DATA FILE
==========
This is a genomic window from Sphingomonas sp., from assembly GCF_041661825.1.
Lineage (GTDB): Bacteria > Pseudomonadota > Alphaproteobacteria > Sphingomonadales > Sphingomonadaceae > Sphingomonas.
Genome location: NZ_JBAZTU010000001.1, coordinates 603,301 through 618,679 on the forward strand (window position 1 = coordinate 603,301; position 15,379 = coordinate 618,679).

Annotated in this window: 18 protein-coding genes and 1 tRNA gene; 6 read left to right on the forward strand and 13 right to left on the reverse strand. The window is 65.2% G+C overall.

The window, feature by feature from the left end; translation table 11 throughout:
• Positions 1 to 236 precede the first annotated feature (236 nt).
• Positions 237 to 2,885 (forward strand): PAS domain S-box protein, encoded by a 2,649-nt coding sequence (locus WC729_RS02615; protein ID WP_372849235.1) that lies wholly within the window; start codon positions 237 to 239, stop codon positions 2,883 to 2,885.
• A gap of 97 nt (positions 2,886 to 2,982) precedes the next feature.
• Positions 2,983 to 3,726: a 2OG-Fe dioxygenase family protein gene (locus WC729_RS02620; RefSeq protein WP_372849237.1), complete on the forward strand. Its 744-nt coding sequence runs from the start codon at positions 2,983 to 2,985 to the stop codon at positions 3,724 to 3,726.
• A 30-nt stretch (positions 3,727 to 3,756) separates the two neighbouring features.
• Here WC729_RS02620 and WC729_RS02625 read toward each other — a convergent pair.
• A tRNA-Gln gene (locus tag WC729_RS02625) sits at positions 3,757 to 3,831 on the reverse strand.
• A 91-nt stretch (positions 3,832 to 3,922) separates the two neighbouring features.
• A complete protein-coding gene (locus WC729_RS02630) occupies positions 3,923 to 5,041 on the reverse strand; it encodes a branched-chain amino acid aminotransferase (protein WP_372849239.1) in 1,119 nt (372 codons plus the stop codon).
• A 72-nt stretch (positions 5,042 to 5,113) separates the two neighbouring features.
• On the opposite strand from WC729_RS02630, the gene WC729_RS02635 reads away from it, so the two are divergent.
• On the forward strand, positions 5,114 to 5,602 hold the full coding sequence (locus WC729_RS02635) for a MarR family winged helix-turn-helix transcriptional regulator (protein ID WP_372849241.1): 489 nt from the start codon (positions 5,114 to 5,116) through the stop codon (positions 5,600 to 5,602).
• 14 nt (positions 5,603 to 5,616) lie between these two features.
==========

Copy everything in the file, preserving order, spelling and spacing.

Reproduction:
This is a genomic window from Sphingomonas sp., from assembly GCF_041661825.1.
Lineage (GTDB): Bacteria > Pseudomonadota > Alphaproteobacteria > Sphingomonadales > Sphingomonadaceae > Sphingomonas.
Genome location: NZ_JBAZTU010000001.1, coordinates 603,301 through 618,679 on the forward strand (window position 1 = coordinate 603,301; position 15,379 = coordinate 618,679).

Annotated in this window: 18 protein-coding genes and 1 tRNA gene; 6 read left to right on the forward strand and 13 right to left on the reverse strand. The window is 65.2% G+C overall.

The window, feature by feature from the left end; translation table 11 throughout:
• Positions 1 to 236 precede the first annotated feature (236 nt).
• Positions 237 to 2,885 (forward strand): PAS domain S-box protein, encoded by a 2,649-nt coding sequence (locus WC729_RS02615; protein ID WP_372849235.1) that lies wholly within the window; start codon positions 237 to 239, stop codon positions 2,883 to 2,885.
• A gap of 97 nt (positions 2,886 to 2,982) precedes the next feature.
• Positions 2,983 to 3,726: a 2OG-Fe dioxygenase family protein gene (locus WC729_RS02620; RefSeq protein WP_372849237.1), complete on the forward strand. Its 744-nt coding sequence runs from the start codon at positions 2,983 to 2,985 to the stop codon at positions 3,724 to 3,726.
• A 30-nt stretch (positions 3,727 to 3,756) separates the two neighbouring features.
• Here WC729_RS02620 and WC729_RS02625 read toward each other — a convergent pair.
• A tRNA-Gln gene (locus tag WC729_RS02625) sits at positions 3,757 to 3,831 on the reverse strand.
• A 91-nt stretch (positions 3,832 to 3,922) separates the two neighbouring features.
• A complete protein-coding gene (locus WC729_RS02630) occupies positions 3,923 to 5,041 on the reverse strand; it encodes a branched-chain amino acid aminotransferase (protein WP_372849239.1) in 1,119 nt (372 codons plus the stop codon).
• A 72-nt stretch (positions 5,042 to 5,113) separates the two neighbouring features.
• On the opposite strand from WC729_RS02630, the gene WC729_RS02635 reads away from it, so the two are divergent.
• On the forward strand, positions 5,114 to 5,602 hold the full coding sequence (locus WC729_RS02635) for a MarR family winged helix-turn-helix transcriptional regulator (protein ID WP_372849241.1): 489 nt from the start codon (positions 5,114 to 5,116) through the stop codon (positions 5,600 to 5,602).
• 14 nt (positions 5,603 to 5,616) lie between these two features.